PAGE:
Likes & Dislikes

Opinions

Virunga National Park

“We soon realized that the gorilla families were not operating by the same rulebook as ourselves. The gamekeepers had told us not to venture closer than seven meters, but some of the young males, otherwise known as blackbacks, interpreted this seven-meter rule somewhat flexibly, and charged towards us whenever they felt like it.

We were under the impression that the most important thing was to keep a safe distance, and avoid any sudden movements. The head of the family, meanwhile, glanced up now and then as he chewed leaves and branches, and whenever he did we all pretended we weren’t looking in his direction. (2016)


Practicals

Transport

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Kinshasa - share taxi (fula fula) - g.k. photo

Food

“Many kinds of crab and fish – including the tilapia, which does not enjoy good PR – are common in Congo cuisine. They also serve nutritious carb-rich garnishes, including fufu, which is made from manioc flour, and served with meat, smoked fish or vegetables.

 Another common source of carbohydrate is the plantain, or cooking banana, which is traditionally fried in oil and eaten like potato chips. Of spinach and sorrel alone there are dozens of varieties, each completely unique, and very good. There are also endless varieties of exotic fruit, with passion fruit, mango, and various bananas. Of the traditional donuts we particularly liked the mikate, which is served with peanut butter.

Public safety

,,Public safety in Kinshasa? Non-existent. Still, it has apparently improved a lot since the gangs of aggressive kids were rounded up (and those who resisted were shot). You constantly have to be on the look-out, and your sunglasses will be stolen from off your head through an open window if you’re not careful…(2017)

DR Congo - Virunga National Park - rangers fighting against poachers

Health

,, Kinshasa is the third most populous city in Africa. It lies on one side of the Congo River (on the other side lies Brazzaville, the capital of a separate state, the Republic of the Congo). For that reason, and in contrast to other destinations I have visited in the area, malaria is common even in the city, and there are plenty of mosquitos. "

Background

DM Congo national flag

Destination in brief

Democratic Republic of the Congo in brief
 
Democratic Republic of the Congo (henceforth: DC Congo) is a vast country located in Central Africa. DC Congo should not to be confused with the neighboring, much smaller Republic of Congo (Brazzaville Congo), a former French colony.
 
Neighbors: Republic of Congo (west), Central African Republic and Sudan (north), Uganda, Rwanda and Burundi (east), Angola and Zambia (south) – DC Congo has access to the ocean through a short, 40-kilometer (25 mi) stretch of Atlantic coastline (just enough to accommodate the mouth of the Congo River).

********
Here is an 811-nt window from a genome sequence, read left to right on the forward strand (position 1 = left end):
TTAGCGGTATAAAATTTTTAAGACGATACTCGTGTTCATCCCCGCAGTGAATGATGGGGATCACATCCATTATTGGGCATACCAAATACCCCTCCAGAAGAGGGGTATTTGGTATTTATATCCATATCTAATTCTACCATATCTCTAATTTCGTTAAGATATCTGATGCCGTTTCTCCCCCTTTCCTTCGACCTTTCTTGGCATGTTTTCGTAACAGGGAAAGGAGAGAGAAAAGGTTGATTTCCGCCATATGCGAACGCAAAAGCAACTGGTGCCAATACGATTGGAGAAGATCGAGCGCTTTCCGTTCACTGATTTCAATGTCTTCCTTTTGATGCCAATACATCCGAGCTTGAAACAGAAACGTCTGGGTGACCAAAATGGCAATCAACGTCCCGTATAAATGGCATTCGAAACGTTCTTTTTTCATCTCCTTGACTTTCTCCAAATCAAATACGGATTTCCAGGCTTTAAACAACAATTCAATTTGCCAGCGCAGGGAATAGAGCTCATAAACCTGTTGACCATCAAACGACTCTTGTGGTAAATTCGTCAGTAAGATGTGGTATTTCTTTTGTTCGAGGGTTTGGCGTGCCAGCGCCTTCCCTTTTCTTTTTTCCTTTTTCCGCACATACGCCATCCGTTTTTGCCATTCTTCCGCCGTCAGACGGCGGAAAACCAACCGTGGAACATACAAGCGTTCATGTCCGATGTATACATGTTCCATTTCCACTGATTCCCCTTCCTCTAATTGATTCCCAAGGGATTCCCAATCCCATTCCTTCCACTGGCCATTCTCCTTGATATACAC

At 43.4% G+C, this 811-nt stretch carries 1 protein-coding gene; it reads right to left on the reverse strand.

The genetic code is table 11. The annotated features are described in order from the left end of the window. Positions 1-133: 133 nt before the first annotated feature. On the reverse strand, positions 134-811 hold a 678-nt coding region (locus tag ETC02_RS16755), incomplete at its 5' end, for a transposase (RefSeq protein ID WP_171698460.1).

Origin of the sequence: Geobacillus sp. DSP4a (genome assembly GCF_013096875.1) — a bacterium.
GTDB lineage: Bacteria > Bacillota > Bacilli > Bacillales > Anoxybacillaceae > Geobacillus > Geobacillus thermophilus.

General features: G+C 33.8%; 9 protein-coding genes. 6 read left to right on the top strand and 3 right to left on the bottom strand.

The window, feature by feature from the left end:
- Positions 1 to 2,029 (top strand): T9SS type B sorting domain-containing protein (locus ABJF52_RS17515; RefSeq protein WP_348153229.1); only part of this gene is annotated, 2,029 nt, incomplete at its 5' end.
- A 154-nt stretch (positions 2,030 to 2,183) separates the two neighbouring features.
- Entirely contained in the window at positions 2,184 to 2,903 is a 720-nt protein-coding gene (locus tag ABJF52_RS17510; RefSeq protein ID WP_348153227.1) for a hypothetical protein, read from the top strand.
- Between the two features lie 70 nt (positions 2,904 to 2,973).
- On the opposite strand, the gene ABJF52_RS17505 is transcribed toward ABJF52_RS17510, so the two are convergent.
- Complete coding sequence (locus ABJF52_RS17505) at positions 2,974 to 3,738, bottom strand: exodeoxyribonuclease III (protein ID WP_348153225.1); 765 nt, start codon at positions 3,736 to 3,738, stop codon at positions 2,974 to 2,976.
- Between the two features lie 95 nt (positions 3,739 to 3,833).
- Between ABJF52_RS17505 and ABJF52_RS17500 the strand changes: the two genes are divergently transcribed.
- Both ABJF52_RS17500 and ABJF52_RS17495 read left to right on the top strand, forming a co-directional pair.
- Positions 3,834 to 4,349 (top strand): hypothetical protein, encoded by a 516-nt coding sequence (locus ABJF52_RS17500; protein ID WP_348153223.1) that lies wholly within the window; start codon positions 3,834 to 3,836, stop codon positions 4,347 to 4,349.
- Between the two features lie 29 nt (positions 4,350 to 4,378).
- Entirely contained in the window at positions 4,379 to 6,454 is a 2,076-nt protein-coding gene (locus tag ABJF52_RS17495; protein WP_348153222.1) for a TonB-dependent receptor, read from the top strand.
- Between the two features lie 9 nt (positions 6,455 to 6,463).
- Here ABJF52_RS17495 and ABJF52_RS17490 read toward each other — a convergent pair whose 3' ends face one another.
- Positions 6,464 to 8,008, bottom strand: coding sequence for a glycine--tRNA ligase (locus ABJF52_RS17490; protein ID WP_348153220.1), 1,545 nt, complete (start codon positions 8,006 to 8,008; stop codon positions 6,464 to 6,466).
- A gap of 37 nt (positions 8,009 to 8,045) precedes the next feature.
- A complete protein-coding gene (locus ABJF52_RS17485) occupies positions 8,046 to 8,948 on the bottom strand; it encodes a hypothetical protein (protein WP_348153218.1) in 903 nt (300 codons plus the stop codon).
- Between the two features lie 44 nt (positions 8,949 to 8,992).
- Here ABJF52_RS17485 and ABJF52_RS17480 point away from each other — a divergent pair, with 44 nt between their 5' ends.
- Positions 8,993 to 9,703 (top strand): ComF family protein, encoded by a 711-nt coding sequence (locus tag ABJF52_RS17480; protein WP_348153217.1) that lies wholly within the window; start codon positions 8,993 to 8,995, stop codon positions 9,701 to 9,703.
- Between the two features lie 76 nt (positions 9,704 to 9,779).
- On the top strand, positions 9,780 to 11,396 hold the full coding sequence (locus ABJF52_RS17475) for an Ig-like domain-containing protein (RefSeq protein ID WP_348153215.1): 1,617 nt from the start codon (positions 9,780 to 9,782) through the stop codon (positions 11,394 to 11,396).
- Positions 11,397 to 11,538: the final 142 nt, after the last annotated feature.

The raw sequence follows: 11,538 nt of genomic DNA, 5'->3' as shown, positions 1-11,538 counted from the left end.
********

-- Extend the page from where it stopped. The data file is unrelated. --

The country was a Belgian colony (named Belgian Congo) until 1960, when it became the independent Republic of the Congo. It was called Zaire between 1971-1997. 
 
Size: 2,345,000 km² (905,400 mi²) – The second-largest African country (after Algeria) – DR Congo is larger than Germany, France, Spain, Norway, and Sweden put together.
 
Capital city: Kinshasa (formerly Leopoldville) with a population of 7.7 million!  (2020) – This is the second-largest French-speaking city of the world (the total metropolitan area of Paris being the first).
 
Kinshasa and Brazzaville, in the next-door Republic of Congo, are the closest capital cities in the world. A bridge across the Congo River still needs to be constructed to connect the two cities.
 
Population: 88.5 million (2020) – Life expectancy in DR Congo is 48 years for men and 52 for women.
 
Tourists should be cautious about taking pictures of locals as many believe that “capturing a person’s image” removes his/her spirit.
 
Languages: French is the official language, but about 240 local languages are spoken - Four indigenous languages have been recognized as having official status, namely Kikongo, Tshiluba, Lingala, and Kiswahili.

Many local languages exist in the country, so French makes it simple for the Congolese to talk to other citizens. By speaking French, they avoid conflicts about which native language should be a lingua franca.  French also faciliate the Congolese to communicate easily with people of other francophone countries of Central and West Africa.
 
Religions: 80% Christian  (43% Catholic, 38% Protestant), about 9% Muslim
 
Belief in witchcraft is common. Even children are often accused of being witches. Some of these kids get beaten, and others are even killed. But most become homeless after their families cruelly abandon them in the streets.